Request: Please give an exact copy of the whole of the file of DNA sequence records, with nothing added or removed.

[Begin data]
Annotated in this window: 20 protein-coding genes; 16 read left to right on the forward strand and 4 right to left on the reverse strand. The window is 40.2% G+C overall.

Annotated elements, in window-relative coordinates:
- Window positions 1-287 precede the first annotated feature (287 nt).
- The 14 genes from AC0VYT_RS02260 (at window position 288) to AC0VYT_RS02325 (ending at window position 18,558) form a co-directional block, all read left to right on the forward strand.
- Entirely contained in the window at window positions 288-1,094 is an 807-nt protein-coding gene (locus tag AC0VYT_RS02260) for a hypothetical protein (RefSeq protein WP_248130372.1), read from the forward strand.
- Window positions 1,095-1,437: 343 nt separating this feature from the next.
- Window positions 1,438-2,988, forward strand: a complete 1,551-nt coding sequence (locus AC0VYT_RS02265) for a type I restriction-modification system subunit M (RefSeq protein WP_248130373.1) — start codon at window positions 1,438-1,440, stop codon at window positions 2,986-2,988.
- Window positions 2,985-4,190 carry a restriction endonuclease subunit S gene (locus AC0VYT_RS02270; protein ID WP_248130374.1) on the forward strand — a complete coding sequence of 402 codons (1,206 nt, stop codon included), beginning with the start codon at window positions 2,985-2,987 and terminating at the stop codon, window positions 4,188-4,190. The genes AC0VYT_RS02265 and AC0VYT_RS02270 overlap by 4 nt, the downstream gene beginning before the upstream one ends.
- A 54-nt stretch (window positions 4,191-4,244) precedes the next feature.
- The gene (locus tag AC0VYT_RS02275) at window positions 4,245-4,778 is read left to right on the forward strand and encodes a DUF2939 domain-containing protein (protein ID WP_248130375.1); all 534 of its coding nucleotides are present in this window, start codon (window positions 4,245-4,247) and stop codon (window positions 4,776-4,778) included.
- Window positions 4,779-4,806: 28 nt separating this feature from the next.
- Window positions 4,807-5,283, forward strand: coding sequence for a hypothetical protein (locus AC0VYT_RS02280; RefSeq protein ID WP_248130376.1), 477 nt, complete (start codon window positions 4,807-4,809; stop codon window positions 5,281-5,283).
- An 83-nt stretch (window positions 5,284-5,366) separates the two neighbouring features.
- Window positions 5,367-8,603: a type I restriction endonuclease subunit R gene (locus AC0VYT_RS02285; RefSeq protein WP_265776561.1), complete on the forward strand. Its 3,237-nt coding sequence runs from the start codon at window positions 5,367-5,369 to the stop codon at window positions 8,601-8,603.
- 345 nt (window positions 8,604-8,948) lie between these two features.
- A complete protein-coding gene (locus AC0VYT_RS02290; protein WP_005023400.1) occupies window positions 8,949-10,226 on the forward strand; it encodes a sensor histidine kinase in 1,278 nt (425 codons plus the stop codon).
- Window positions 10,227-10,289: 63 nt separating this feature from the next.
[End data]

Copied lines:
Annotated in this window: 20 protein-coding genes; 16 read left to right on the forward strand and 4 right to left on the reverse strand. The window is 40.2% G+C overall.

Annotated elements, in window-relative coordinates:
- Window positions 1-287 precede the first annotated feature (287 nt).
- The 14 genes from AC0VYT_RS02260 (at window position 288) to AC0VYT_RS02325 (ending at window position 18,558) form a co-directional block, all read left to right on the forward strand.
- Entirely contained in the window at window positions 288-1,094 is an 807-nt protein-coding gene (locus tag AC0VYT_RS02260) for a hypothetical protein (RefSeq protein WP_248130372.1), read from the forward strand.
- Window positions 1,095-1,437: 343 nt separating this feature from the next.
- Window positions 1,438-2,988, forward strand: a complete 1,551-nt coding sequence (locus AC0VYT_RS02265) for a type I restriction-modification system subunit M (RefSeq protein WP_248130373.1) — start codon at window positions 1,438-1,440, stop codon at window positions 2,986-2,988.
- Window positions 2,985-4,190 carry a restriction endonuclease subunit S gene (locus AC0VYT_RS02270; protein ID WP_248130374.1) on the forward strand — a complete coding sequence of 402 codons (1,206 nt, stop codon included), beginning with the start codon at window positions 2,985-2,987 and terminating at the stop codon, window positions 4,188-4,190. The genes AC0VYT_RS02265 and AC0VYT_RS02270 overlap by 4 nt, the downstream gene beginning before the upstream one ends.
- A 54-nt stretch (window positions 4,191-4,244) precedes the next feature.
- The gene (locus tag AC0VYT_RS02275) at window positions 4,245-4,778 is read left to right on the forward strand and encodes a DUF2939 domain-containing protein (protein ID WP_248130375.1); all 534 of its coding nucleotides are present in this window, start codon (window positions 4,245-4,247) and stop codon (window positions 4,776-4,778) included.
- Window positions 4,779-4,806: 28 nt separating this feature from the next.
- Window positions 4,807-5,283, forward strand: coding sequence for a hypothetical protein (locus AC0VYT_RS02280; RefSeq protein ID WP_248130376.1), 477 nt, complete (start codon window positions 4,807-4,809; stop codon window positions 5,281-5,283).
- An 83-nt stretch (window positions 5,284-5,366) separates the two neighbouring features.
- Window positions 5,367-8,603: a type I restriction endonuclease subunit R gene (locus AC0VYT_RS02285; RefSeq protein WP_265776561.1), complete on the forward strand. Its 3,237-nt coding sequence runs from the start codon at window positions 5,367-5,369 to the stop codon at window positions 8,601-8,603.
- 345 nt (window positions 8,604-8,948) lie between these two features.
- A complete protein-coding gene (locus AC0VYT_RS02290; protein WP_005023400.1) occupies window positions 8,949-10,226 on the forward strand; it encodes a sensor histidine kinase in 1,278 nt (425 codons plus the stop codon).
- Window positions 10,227-10,289: 63 nt separating this feature from the next.